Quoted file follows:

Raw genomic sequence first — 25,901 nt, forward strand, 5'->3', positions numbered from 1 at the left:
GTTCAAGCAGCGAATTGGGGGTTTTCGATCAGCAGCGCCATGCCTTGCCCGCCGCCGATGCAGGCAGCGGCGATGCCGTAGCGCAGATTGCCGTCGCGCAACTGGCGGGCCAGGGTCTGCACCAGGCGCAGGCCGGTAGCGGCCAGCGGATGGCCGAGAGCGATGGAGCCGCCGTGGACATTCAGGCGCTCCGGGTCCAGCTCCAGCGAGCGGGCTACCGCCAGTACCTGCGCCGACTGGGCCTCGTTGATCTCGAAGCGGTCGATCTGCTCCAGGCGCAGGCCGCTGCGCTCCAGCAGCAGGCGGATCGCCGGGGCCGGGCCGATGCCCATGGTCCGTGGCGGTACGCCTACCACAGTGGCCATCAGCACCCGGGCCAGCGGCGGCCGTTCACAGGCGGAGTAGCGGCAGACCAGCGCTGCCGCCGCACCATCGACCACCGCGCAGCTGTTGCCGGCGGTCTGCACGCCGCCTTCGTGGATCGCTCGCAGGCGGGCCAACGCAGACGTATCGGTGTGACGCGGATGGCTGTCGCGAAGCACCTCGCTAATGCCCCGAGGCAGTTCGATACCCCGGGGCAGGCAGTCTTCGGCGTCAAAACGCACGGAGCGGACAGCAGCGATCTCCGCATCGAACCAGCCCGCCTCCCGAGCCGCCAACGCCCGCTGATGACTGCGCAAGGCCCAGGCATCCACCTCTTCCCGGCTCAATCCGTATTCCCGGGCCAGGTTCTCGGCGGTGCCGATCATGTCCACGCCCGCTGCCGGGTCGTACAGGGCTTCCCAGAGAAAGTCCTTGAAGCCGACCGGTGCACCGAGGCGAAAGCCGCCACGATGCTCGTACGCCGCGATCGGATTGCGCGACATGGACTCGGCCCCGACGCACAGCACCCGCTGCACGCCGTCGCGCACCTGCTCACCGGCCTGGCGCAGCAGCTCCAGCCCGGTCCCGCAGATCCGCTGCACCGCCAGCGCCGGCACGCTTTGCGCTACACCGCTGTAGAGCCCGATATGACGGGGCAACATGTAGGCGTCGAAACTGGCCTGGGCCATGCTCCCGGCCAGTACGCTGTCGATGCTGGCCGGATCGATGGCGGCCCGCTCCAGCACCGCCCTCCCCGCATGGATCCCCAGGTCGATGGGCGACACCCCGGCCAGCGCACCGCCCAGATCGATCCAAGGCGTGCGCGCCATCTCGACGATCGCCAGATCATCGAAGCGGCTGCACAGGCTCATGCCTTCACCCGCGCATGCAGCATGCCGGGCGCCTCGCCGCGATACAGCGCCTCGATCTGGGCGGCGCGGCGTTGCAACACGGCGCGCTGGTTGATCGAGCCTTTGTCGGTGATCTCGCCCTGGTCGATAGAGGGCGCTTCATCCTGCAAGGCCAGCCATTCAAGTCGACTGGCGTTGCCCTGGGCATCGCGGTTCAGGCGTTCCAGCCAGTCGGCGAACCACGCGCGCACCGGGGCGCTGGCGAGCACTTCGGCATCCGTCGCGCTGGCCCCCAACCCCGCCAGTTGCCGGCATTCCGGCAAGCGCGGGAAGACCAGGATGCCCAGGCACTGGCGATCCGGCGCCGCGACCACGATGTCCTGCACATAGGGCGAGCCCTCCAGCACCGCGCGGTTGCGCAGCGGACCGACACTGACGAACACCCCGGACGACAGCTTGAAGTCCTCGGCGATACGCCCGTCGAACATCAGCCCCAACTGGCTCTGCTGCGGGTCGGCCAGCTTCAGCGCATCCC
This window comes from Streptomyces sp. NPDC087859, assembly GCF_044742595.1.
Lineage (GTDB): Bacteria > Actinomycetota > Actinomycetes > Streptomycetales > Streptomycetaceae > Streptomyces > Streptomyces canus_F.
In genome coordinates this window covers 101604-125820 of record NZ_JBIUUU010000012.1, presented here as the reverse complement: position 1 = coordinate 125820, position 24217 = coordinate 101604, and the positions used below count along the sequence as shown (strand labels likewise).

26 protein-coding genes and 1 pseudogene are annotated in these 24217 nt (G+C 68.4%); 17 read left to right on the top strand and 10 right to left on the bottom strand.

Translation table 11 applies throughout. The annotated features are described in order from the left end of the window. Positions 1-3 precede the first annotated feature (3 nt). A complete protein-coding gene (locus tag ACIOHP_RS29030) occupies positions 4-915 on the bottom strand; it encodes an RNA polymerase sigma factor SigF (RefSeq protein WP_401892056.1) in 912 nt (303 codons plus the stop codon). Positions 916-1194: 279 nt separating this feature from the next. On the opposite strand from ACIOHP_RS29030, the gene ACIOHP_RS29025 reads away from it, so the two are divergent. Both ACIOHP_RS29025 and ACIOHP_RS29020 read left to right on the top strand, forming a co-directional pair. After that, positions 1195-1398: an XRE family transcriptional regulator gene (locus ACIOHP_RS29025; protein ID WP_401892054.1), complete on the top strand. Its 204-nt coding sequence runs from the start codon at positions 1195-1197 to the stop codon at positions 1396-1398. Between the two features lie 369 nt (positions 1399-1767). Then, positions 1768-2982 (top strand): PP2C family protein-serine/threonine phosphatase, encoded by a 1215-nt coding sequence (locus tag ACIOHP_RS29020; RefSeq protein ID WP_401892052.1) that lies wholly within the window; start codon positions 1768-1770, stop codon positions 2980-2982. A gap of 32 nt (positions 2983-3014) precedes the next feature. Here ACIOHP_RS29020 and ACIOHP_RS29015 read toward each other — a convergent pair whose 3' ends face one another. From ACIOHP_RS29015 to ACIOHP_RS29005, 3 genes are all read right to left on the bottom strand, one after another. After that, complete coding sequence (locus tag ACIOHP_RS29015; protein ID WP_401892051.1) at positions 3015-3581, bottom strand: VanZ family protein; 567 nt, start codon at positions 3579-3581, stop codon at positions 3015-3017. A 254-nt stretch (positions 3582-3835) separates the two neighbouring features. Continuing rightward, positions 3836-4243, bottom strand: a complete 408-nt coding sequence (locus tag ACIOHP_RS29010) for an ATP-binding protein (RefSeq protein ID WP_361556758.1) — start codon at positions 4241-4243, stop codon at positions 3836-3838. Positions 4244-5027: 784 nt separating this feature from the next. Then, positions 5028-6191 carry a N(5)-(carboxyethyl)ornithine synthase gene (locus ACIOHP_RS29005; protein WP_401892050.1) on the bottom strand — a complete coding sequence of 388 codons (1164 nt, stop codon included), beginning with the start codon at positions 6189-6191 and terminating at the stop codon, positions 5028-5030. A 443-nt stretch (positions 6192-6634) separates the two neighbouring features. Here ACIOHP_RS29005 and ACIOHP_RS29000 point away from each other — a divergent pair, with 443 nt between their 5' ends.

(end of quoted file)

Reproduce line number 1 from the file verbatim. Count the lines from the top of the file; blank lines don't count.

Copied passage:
Raw genomic sequence first — 25,901 nt, forward strand, 5'->3', positions numbered from 1 at the left: